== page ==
You may or may not remember the story of Barbara Johnson, the lesbian art studio school owner who was denied communion at her mother’s funeral by a locally well-known priest named Father Marcel Guarnizo. The priest later walked out of the Gaithersburg, Maryland church during Barbara’s eulogy and refused to attend the burial to administer her mother’s last blessings, claiming he’d suddenly fallen ill. (You can watch an interview with Barbara Johnson at CBS News.)
Yesterday news broke that Guarnizo has been placed on “administrative leave from his position as Parish Priest at St. John Neumann Catholic Church, pending an investigation,” according to a March 9 letter from the Archdiocese of Washington, written by Bishop Barry C. Knestout (chief-of-staff for the Archdiocese’s head, Cardinal Donald Wuerl) to all its priests.
However, the Archdiocese insists that the suspension has nothing to do with the Communion Incident. They attribute his removal to allegations of “intimidating behavior” against “others” “over the past week or two”:
“I write to inform you that effective today, Father Marcel Guarnizo’s assignment at St. John Neumann Parish is withdrawn and he has been placed on administrative leave with his priestly faculties removed until such time as an inquiry into his actions at the parish is completed.
This action was taken after I received credible allegations that Father Guarnizo has engaged in intimidating behavior toward parish staff and others that is incompatible with proper priestly ministry,wp_postshe said in the letter. “Given the grave nature of these allegations, and in light of the confusion in the parish and the concerns expressed by parishioners, Father Guarnizo is prohibited from exercising any priestly ministry in the Archdiocese of Washington until all matters can be appropriately resolved, with the hope that he might return to priestly ministry.”
The fact that his removal does “pertain to actions over the past week or two” suggests (to me) that his response to the backlash could be to blame for his removal. It’s easy to imagine that such a resolutely outspoken and fiercely anti-gay priest wouldn’t react well to the idea that there are certain times and places, such as funerals, wherein acting like a jerk is not allowed.
Johnson herself had actually called for the priest’s removal, and last Tuesday she received an apology letter from Rev. Barry Knestout of the Archdiocese, which read in part:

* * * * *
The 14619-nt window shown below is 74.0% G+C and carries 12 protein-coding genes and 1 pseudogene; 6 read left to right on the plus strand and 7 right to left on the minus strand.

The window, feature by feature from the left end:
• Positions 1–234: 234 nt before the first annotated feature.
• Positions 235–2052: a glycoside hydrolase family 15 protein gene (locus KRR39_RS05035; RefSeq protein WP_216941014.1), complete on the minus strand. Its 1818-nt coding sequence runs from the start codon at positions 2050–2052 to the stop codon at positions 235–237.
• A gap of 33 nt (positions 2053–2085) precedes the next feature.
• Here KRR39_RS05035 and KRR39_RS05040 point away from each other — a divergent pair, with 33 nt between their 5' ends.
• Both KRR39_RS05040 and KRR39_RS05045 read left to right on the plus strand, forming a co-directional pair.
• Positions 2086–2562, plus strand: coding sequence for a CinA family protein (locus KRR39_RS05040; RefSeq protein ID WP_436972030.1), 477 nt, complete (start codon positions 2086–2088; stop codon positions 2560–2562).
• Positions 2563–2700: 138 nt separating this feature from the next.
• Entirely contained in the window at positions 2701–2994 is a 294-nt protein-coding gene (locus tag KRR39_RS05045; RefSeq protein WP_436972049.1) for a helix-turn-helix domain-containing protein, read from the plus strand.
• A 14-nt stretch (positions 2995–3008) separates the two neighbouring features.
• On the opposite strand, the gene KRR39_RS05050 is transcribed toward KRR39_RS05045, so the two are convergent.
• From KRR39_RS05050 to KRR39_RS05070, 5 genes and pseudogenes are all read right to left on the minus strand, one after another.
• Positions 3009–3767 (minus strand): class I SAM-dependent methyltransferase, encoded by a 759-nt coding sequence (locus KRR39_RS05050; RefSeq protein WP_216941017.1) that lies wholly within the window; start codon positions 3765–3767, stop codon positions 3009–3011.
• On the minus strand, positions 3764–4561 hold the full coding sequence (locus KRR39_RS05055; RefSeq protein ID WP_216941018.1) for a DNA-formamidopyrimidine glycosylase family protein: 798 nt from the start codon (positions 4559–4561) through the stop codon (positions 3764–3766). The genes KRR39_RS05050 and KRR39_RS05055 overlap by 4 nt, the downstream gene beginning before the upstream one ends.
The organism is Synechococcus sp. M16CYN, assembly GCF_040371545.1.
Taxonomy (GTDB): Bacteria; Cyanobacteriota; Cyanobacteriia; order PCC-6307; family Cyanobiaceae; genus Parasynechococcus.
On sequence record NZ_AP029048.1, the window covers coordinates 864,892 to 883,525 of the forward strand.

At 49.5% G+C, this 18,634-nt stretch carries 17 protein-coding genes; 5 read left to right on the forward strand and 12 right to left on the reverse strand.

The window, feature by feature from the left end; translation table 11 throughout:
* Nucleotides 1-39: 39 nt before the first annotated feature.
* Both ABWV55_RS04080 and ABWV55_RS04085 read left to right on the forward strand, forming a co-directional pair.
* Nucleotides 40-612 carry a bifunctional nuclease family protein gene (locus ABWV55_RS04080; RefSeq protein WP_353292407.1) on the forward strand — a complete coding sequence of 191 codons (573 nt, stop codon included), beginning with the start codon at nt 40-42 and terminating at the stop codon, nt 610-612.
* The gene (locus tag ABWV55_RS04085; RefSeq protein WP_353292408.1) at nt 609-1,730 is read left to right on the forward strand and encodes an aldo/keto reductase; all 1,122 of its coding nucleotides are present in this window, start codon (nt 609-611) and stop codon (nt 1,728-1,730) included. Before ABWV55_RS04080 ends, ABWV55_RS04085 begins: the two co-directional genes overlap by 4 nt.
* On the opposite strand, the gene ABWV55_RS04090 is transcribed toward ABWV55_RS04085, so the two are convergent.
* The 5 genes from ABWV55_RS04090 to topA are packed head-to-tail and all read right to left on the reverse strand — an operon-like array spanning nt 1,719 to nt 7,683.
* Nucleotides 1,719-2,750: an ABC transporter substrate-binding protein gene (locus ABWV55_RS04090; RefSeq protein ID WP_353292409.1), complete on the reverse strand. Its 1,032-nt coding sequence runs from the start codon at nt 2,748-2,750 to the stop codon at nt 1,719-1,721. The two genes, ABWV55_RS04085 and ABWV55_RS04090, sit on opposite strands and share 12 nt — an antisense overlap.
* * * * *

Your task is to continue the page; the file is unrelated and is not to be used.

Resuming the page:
“I am sorry that what should have been a celebration of your mother’s life, in light of her faith in Jesus Christ, was overshadowed by a lack of pastoral sensitivity. I hope that healing and reconciliation with the Church might be possible for you and any others who were affected by this experience. In the meantime, I will offer Mass for the happy repose of your mother’s soul. May God bring you and your family comfort in your grief and hope in the Resurrection.”
What’s interesting, however, is that regardless of the fact that it was a funeral, Guarnizo was not following policy when he denied Barbara communion. “Who can take communion” is apparently a heated debate that’s been raised many times in this particular district, and their present policy is the result of debates several years ago about whether or not pro-choice people deserve communion. Because this particular district’s district is “Washington DC,” one tends to be dealing with people whose views on abortion are fairly well known. Specifically, debate has arisen around the ethics of granting communion to Nancy Pelosi and John Kerry.
Thus, the Archdiocese’s official policy on the matter is that communion is “not the right time or place for a spiritual standoff.” It is up to the person asking for communion to determine whether or not they are in a “state of grace” worthy of it. This state requires “not being conscious of having committed a sin serious enough that it ruptures their relationship with God. As with any relationship, it is not just a one-sided judgment that determines what hurts the relationship with God.” If a priest feels someone got communion who shouldn’t have, they’re instructed to take that up with the person privately at a later time.
The Secretary for Pastoral Ministry and Social Concerns for the Archdiocese of Washington expressed these sentiments and others in a piece published in The Washington Post on March 1st.